Stephen H. Urquhart

Working on a bear-trapping project in college, state Rep. Steve Urquhart found himself accidentally riding the back of a large female bear he thought was tranquilized.

Now Urquhart is embarking on another wild ride: Challenging 28-year U.S. Senate veteran Orrin Hatch for the GOP nomination in 2006.

Urquhart, R-St. George, made the formal announcement Thursday afternoon at the State Capitol. While the 40-year-old attorney said he plans on running and winning the seat, he acknowledged that come the candidate filing in mid-March he'll have to decide whether he officially takes on Hatch or files for re-election in House District 75, which includes the old core areas of St. George and parts north.

"It's time for a change," said Urquhart, adding Hatch should be thanked for his work by Utahns and then retire.

Urquhart said Hatch doesn't care about his Utah constituents, or he runs such an inefficient constituent-services operation that it appears he doesn't care.

"Sen. Bob Bennett is the work horse" for Utah in the Senate, he said.

Hatch has dropped the ball on individuals' concerns with the federal government as well as statewide issues, like the Legislature's APPLE initiative to get federal funding in lieu of property taxes that can't be collected on vast acres of federal land in the state, Urquhart charged.

Yes, Hatch has seniority, and with that some power, admitted Urquhart. "But it's time for someone with energy and drive," he added.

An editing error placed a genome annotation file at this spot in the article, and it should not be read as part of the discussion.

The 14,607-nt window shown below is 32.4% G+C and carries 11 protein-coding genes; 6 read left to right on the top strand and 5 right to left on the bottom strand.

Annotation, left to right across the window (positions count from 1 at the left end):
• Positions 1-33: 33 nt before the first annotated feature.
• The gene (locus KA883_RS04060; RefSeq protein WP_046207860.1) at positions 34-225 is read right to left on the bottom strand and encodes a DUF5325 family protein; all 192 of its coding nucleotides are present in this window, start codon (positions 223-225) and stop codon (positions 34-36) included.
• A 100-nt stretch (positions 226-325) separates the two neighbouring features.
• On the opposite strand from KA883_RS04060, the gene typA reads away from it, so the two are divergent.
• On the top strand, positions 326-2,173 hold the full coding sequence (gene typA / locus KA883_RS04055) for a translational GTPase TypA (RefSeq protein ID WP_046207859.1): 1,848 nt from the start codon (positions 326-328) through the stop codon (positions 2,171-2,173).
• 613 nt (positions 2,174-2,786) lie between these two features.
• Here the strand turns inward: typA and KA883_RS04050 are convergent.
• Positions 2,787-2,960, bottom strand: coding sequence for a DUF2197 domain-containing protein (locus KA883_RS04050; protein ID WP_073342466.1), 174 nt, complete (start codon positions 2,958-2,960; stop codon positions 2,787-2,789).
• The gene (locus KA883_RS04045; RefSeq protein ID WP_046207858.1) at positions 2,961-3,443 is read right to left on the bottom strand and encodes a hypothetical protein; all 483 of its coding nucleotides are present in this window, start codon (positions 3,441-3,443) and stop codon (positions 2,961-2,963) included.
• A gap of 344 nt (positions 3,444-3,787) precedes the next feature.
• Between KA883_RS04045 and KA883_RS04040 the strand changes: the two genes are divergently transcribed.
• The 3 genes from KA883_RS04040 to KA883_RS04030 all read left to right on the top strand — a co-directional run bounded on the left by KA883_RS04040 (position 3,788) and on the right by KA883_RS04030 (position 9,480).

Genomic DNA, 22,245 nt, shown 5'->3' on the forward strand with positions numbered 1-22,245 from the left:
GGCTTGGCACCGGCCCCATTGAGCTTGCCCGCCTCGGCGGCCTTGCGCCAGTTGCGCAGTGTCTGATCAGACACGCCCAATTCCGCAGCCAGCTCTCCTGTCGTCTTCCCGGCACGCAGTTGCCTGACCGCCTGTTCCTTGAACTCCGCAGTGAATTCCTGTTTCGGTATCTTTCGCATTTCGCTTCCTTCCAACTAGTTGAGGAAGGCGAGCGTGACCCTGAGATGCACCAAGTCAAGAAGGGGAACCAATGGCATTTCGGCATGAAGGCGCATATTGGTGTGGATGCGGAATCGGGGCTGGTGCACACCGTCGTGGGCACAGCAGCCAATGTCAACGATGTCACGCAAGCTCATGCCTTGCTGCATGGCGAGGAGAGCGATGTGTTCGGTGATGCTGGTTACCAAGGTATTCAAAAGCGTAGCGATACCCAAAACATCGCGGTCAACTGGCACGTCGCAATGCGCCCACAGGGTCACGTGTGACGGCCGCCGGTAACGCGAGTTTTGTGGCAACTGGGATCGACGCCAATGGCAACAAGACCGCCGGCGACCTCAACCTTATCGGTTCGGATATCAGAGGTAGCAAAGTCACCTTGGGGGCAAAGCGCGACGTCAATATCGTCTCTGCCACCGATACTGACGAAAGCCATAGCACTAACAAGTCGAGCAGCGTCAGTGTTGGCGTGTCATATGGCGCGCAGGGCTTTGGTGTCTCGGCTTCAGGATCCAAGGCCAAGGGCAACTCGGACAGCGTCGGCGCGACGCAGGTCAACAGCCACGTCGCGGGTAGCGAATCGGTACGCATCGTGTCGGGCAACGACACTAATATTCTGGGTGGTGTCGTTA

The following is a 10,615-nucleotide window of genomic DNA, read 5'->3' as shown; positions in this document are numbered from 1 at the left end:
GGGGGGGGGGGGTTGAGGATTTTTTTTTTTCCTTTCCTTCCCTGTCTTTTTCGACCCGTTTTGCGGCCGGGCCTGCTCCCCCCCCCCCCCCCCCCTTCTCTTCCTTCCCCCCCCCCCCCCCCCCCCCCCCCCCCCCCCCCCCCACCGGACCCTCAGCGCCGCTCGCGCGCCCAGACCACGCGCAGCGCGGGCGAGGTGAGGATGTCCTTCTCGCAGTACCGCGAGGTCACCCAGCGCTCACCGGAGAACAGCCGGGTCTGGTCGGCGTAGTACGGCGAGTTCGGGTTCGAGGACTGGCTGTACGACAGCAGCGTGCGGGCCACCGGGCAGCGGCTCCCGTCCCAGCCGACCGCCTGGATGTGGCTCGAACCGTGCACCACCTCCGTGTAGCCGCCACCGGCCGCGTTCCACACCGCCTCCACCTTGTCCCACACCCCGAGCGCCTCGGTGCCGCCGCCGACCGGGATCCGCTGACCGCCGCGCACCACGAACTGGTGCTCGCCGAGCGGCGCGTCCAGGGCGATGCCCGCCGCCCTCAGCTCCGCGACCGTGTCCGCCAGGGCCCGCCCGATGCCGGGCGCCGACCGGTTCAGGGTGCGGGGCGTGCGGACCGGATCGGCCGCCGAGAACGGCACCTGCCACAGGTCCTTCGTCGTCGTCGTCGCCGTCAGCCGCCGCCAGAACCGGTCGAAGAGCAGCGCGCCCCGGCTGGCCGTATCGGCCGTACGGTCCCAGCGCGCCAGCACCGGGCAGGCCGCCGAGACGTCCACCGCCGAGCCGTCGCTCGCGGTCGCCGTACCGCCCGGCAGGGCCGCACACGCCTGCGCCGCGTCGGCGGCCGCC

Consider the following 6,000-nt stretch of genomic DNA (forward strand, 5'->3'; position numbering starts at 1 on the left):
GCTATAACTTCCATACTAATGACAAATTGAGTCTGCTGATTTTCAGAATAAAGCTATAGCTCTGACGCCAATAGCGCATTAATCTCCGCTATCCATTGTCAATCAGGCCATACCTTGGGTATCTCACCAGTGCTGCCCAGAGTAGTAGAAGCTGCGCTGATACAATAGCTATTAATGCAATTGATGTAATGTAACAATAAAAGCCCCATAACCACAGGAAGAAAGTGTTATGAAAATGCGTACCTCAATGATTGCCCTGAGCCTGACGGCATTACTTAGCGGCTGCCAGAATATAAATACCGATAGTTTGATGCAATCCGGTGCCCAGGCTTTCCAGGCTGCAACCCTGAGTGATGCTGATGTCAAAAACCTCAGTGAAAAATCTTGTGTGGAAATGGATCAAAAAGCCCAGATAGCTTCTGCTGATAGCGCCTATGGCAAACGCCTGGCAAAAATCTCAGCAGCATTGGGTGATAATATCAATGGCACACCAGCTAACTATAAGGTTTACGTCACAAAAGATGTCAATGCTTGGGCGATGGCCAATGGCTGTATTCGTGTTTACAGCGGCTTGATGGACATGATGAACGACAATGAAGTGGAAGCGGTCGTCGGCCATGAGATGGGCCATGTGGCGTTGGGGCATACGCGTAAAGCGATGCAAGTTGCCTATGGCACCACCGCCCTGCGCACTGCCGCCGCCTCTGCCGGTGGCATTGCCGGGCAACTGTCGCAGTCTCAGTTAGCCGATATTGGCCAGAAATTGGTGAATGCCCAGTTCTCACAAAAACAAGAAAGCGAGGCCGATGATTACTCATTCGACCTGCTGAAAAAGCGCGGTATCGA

Urquhart said issue-by-issue differences will come later, but he ticked off several areas where he disagrees with Hatch:

• Stem-cell research. Advocating that an embryo can grow for 14 days before it is taken apart "strikes at the core principles of pro-life."

• Immigration. He opposes Hatch's Dream Act — which would say states have the power to let illegal aliens get into public colleges and pay in-state tuition. "We need to control our borders." We should allow non-Americans to come into the country on work permits, but keep track of them and make sure they leave when they are supposed to, Urquhart said.

• The Constitution. "We believe it is sacred, yet Sen. Hatch has introduced 70 resolutions (over the years) trying to amend it."

• Limited government. Hatch supported No Child Left Behind, just one example of where Urquhart said the federal government is telling Utahns how to run their lives — in this case education. "Do we want (Democratic senators) John Kerry and Ted Kennedy deciding education for us, or our own local school boards?"

Raised in Houston, Urquhart got his undergraduate degree at Williams College in Massachusetts. He earned a law degree from Brigham Young University in 1992, worked for a large law firm in Newport Beach and Seattle before moving to St. George, his wife Sara's hometown, in the early 1990s to open a business law practice. The father of four children, he was elected to the Utah House in 2000 and into leadership as majority whip last November.

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